Figure 3: "Concentration camps." A photo from the 1966 Life magazine exposé that helped create the Class B dealer system.
   Class B dealers, the report found, were no longer providing the valued diversity they had in the past. Shut out of shelters and forced to rely on breeders and private owners, the dealers were selling researchers primarily young hounds and beagles—essentially the same type of dogs Class A dealers were providing. "We could not find any compelling evidence that these animals were unique," says Barthold.
   The committee also concluded that, because of limited resources, USDA could not properly regulate the Class B system. "USDA is supposed to ensure compliance," says Barthold, "but they've done a bad job." And that meant stolen and abused animals could still end up in U.S. research labs. "It's a very negative public stigma that, personally, I don't think NIH needs," Barthold says. USDA refutes those claims: "The record over the years shows that we've enforced the system very well," counters Robert Gibbens, who oversees USDA regulation of Class A and B dealers in the western United States.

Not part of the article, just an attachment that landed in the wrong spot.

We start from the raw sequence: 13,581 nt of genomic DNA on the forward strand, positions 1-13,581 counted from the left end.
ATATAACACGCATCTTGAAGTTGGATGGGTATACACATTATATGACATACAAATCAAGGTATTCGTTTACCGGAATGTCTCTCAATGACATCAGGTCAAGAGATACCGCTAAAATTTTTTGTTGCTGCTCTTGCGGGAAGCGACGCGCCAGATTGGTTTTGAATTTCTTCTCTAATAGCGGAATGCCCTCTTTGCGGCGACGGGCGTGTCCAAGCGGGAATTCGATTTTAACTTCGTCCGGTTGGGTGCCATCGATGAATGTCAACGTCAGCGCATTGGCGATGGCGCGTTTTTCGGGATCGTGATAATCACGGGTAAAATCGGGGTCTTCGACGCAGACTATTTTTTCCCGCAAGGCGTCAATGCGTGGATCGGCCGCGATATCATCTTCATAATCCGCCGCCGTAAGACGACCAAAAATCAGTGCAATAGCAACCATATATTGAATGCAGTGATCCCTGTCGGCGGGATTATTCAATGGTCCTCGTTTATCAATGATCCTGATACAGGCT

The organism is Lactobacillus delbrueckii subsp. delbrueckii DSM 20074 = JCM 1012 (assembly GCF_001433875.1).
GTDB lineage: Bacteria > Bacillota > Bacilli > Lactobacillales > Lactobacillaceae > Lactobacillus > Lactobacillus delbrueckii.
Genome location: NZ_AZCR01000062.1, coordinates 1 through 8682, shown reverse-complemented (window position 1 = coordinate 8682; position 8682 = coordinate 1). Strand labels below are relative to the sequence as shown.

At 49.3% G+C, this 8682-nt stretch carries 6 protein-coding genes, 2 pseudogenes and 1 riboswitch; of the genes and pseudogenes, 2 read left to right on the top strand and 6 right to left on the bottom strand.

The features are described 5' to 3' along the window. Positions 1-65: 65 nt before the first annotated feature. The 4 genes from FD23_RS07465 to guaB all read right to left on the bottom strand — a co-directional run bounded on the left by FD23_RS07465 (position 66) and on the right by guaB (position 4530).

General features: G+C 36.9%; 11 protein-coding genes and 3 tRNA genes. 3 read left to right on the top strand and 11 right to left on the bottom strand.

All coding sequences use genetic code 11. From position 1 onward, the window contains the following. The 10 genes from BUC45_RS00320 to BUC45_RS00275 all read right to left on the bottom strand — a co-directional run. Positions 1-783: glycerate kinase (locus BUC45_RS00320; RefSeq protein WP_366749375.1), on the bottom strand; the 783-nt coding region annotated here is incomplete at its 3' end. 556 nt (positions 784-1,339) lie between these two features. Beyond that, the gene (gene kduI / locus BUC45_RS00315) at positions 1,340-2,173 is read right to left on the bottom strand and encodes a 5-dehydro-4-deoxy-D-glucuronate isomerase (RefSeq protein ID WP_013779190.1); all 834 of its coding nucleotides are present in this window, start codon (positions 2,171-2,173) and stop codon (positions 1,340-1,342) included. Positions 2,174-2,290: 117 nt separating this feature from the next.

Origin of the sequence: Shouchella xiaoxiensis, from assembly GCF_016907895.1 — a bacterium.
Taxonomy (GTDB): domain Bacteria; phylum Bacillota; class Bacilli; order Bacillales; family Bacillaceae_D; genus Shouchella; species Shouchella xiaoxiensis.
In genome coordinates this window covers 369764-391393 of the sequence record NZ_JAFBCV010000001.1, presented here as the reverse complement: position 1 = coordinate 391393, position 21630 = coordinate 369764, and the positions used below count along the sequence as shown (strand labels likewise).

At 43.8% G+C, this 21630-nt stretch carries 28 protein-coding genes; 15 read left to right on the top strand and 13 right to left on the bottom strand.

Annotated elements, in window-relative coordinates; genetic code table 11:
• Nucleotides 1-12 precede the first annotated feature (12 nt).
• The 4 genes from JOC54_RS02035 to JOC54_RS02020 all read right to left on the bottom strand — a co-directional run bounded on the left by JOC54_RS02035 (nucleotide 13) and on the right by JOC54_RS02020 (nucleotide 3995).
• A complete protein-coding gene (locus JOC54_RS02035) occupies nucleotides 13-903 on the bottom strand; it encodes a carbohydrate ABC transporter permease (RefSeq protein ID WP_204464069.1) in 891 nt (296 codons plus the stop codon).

The NAS committee recommended several ways to phase out the Class B dog and cat system. It suggested that researchers get their animals directly from pounds and shelters. It advised paying Class A dealers to provide older and more genetically diverse animals. And it proposed that universities or NIH set up consortia to share dogs and cats, as has been done for primates and rodents. "There are so many possible sources for these animals," says Cathy Liss, president of the Washington, D.C.–based Animal Welfare Institute (AWI), which has tried to find a middle ground between groups like APS and those who want to eliminate cat and dog research entirely. "It's about trying to ensure integrity in the supply."